Saturday, May 26, 2007

The History that Never Happened: Kymaerica & Dueling Postal Services

In the lower courtyard where Star Provisions/Bacchanalia are, there hangs a bronze historical plaque. It tells of how the city got its start.

"Adalanta Desert

When the Tehachapi incised the Adalanta Desert with two great sphaltways, a settlement at their junction was inevitable. Martha Pelaski's small trading post that became the great city was built here..."

At first I couldn't find this plaque. I went to Star Provisions and the nice Brazilian counter guy offered to show me where it was. After leading me to the plaque in the lower courtyard he asked me to explain it to him. He was pleased to be working in a place of historical merit and wanted to know more.

I had to tell him that it was a complete fiction, part of a country-wide project that imagines the North American continent not as it is but as a place full of alternative history. Plaques like this are scattered around the country. Cabinet Magazine's interview with Eames Demetrios details the people that made up his world.

"There are over 5,000 zones or quasi-nations in Kymaerica. Each one has its own story. For example, there is the Tehachapi, which is the great road building culture in Kymaerica, and they built most of what we now think of as the interstate highways. There are the people who were the original Samurai who were blown off course and settled what we now call Santa Barbara (which they named Hizurokoro). There are the People of the Wind who make buildings totally out of air and who believe that what we call hills are actually depressions in the sky, and what we call valleys are actually hills in the sky. In the area that is present day linear San Diego there is something called the Sandafuegan Fire Cult which puts out valuable possessions and then sets fire to them."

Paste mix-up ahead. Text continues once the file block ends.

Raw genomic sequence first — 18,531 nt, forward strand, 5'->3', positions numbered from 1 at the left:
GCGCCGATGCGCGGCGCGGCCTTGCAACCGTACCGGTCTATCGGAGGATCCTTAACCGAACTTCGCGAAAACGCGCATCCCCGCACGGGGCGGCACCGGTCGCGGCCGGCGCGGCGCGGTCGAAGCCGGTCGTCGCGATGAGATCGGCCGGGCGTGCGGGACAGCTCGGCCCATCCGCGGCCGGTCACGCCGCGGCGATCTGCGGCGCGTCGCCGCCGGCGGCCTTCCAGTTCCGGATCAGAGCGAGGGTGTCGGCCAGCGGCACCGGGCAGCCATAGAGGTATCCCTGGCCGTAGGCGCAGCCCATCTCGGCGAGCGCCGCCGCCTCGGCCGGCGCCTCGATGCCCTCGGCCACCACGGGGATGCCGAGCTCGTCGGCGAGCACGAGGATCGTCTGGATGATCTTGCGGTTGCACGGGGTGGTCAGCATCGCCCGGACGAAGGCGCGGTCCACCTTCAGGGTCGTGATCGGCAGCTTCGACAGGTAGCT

So, it was in Atlanta/Adalanta that a bit of that historical fiction took place.

Discover Kymaerica
Kymaerica Plaques - a photoset on Flickr

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For another bit of alterna-history, there this bit of cryptic graffiti in a Georgia Tech elevator.

The "muted trumpet" is symbolic of a long-standing war between rival postal factions. Taxis was symbolized by a trumpet, the Tyrstero a muted trumpet showing its rival silenced. All of this stems from Thomas Pynchon's short novel The Crying of Lot 49. While the Tyrstero faction was imagined by Pynchon, Franz von Taxis actually founded the first Italian postal service in the 16th century. Pynchon's broad and arcane conspiracy appeals to me so it was nice to see a little bit of it in the real world at Georgia Tech.

For additional info: Thurn und Taxis on Wikipedia


Geographer-at-Large said...

"Complete fiction" is such an extreme phrase and not as fully nuanced as one might like, but I am very honored that you sought out the Adalanta plaque. Have you been any of the other plaques in sGeorgia--or anywhere else? I think you would particularly enjoy the Historic sites. Would you like a copy of the current travel guide, Mr. Kimberly? Please email me at if you would.

Mr. Kimberly said...

I'm pleasantly surprised that you found out about my post about Kymaerica. I have yet to get a picture of the "Benchmakers of Awaswra" plaque but its on list of places to visit. I wished I had known about it when I visited the Stonehenge of Athens...

As for the term "complete fiction" I know it didn't read well, but it was meant as a compliment. Meaning, a fully realized concept and put into practice.